Growing up on Fruit Hill

"Growing Up on Fruit Hill in the Thirties and Forties: A Bit of Nostalgia" is a guest blog essay by Bob Black.  Bob grew up in Providence and lived on Fruit Hill from 1930-1948.

If you've done research in the Rhode Island Collection, we'd love to feature your story!  Contact Kate Wells at kwells@provlib.org. 

The nineteen thirties and forties were not the best of times, but for Fruit Hill kids it was simply grand.  Our neighborhood of middle-class families had lots of youngsters whose stay-at-home mothers kept their children busy because "idle hands are the devil's workshop."  that meant being sent outdoors to play with the approximately thirty other kids with names like Billie, Herbie, Bobbie, Frankie, Tommy, Richie, Ernie, Maureen, Patty, Henry, Sara and five or so loose dogs in the immediate neighborhood, specifically Wellesley and Sylvia Avenues, Hope Street and Belvidere Boulevard.  

On a sunny day we'd all be outdoors, now what to do?  There were no park districts or recreation departments to decide for us, so we got out our toys.  You name it someone had it: Pedal Cars, baseball bats, balls, bikes and trikes, jacks, chalk for Hop Scotch, Pogo Sticks, Soap Box Cars, roller skates, chestnuts attached to a shoe string, and sling shots.  And of course the girls had their dolls.  Our playgrounds were sidewalks, streets, back yards, and a very special place called the Old Res, a thirty acre wide open space. 

Old Res was the location of a twenty-five million gallon reservoir abandoned by the City of Providence in 1928 just in time for our generation.  It was the gem of the neighborhood, and we used it every season of the year. 

In spring, kite flyers were everywhere.  Most kites were diamond-shaped and cost less than fifty cents.  No need to worry about electic wires or trees.  But to prevent my kite from going into a tail spin, I attached a rag tail made from the rag bag of worn out sheets and towels my mother kept in the basement. 

In summer, we played baseball on the flat land without the worry of breaking some cranky homeowner's window.  Teams were selected by captains.  The captains were older boys who picked nine players, and the rest of the kids sat on the side lines hoping to play some day.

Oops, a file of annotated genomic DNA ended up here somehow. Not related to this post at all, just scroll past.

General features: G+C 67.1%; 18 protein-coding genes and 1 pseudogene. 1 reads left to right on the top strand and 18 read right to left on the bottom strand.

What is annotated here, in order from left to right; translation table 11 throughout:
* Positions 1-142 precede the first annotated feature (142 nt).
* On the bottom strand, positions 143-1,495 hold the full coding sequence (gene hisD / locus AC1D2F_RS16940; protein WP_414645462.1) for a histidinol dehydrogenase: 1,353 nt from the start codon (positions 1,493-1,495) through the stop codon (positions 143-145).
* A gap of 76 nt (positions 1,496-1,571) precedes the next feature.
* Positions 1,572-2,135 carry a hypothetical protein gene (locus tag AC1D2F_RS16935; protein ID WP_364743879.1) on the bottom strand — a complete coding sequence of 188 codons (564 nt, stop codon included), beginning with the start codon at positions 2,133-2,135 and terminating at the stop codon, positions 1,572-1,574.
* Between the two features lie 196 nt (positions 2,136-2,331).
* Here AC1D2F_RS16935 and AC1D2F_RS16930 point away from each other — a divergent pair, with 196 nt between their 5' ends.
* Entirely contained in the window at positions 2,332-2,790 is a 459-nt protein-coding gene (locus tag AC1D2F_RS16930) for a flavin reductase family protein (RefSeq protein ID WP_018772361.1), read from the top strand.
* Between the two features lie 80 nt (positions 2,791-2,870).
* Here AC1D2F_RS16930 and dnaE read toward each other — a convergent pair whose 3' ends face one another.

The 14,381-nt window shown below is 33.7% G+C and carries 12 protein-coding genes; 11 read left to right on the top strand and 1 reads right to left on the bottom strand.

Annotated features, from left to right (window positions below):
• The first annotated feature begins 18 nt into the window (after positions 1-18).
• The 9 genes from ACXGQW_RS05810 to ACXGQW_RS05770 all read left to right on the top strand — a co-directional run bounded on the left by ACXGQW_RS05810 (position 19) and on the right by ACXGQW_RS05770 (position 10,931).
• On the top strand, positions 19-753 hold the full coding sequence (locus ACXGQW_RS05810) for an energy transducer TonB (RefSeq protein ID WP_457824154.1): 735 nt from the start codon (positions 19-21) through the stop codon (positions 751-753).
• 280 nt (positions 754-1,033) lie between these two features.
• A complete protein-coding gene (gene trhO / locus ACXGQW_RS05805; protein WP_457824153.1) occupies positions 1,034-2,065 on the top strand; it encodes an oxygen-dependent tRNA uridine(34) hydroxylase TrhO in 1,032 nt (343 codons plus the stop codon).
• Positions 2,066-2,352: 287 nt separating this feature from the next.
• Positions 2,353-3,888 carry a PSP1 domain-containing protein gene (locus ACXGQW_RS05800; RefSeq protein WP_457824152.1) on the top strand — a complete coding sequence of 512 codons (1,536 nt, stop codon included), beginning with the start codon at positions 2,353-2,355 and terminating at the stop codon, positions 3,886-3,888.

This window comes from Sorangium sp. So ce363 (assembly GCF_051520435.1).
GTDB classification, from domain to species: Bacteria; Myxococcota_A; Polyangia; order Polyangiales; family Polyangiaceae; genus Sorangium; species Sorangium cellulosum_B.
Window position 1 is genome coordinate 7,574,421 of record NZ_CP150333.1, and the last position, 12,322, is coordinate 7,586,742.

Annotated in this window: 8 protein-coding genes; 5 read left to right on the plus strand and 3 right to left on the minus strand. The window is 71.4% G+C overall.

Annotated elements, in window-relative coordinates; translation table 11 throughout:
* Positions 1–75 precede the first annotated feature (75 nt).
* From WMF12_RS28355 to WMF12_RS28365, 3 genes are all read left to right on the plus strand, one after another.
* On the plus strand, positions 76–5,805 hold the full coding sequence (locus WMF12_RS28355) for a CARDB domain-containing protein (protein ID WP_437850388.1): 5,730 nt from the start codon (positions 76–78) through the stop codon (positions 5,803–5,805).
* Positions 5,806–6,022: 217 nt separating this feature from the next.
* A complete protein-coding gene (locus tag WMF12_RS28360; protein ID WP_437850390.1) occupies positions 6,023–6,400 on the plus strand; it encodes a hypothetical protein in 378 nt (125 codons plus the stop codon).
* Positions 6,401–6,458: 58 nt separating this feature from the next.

In the fall, you guessed it, the gang played football after school and on weekends, sometimes in our Sunday clothes.  If we arrived home with our best clothes tattered or torn my brother Bill and I were subjected to a swift whack.  

Winter was a special time.  The reservoir had a 657 by 489 foot rectangular shaped concrete bottom basin and an embankment that covered about seven acres.  The embankment, about twenty-four feet high, was ideal for sledding aboard our Flexible Flyers and four-passenger toboggans.  My friend Frankie and I would apply paraffin wax to the runners of our sleds and bottoms of the toboggans to reduce friction, and allow our selds to go a greater distance at a faster speed.  The thrill was exhilarating! 

On the floor of the basin we played pickup hockey.  If you didn't have skates, you could be the goalie.  Most of our age group of seven to thirteen years had weak ankles so we wobbled a lot and got ankle fatigue easily.  The games ended when our energy ran out.  The girls, wearing their white skates with bells on them, would figure skate by repeating the figure eight over and over again. 

While growing up on Fruit Hill more than seventy years ago, I went home when the street lights came on.  The street lights came on for me just now, so here's to pleasant memories of a special time gone by.  

 
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Kate Wells

As the Rhode Island Collection librarian at Providence Public Library, Kate Wells helps bring Rhode Island history to light by increasing access to the collection and providing research assistance to patrons. In the “Rhode Island Red” blog, Kate showcases interesting materials from the collection, provides research tip & techniques, and highlights local history. Feel free to contact her if you have any Rhode Island related questions; she is always happy to help. Email: kwells@provlib.org.


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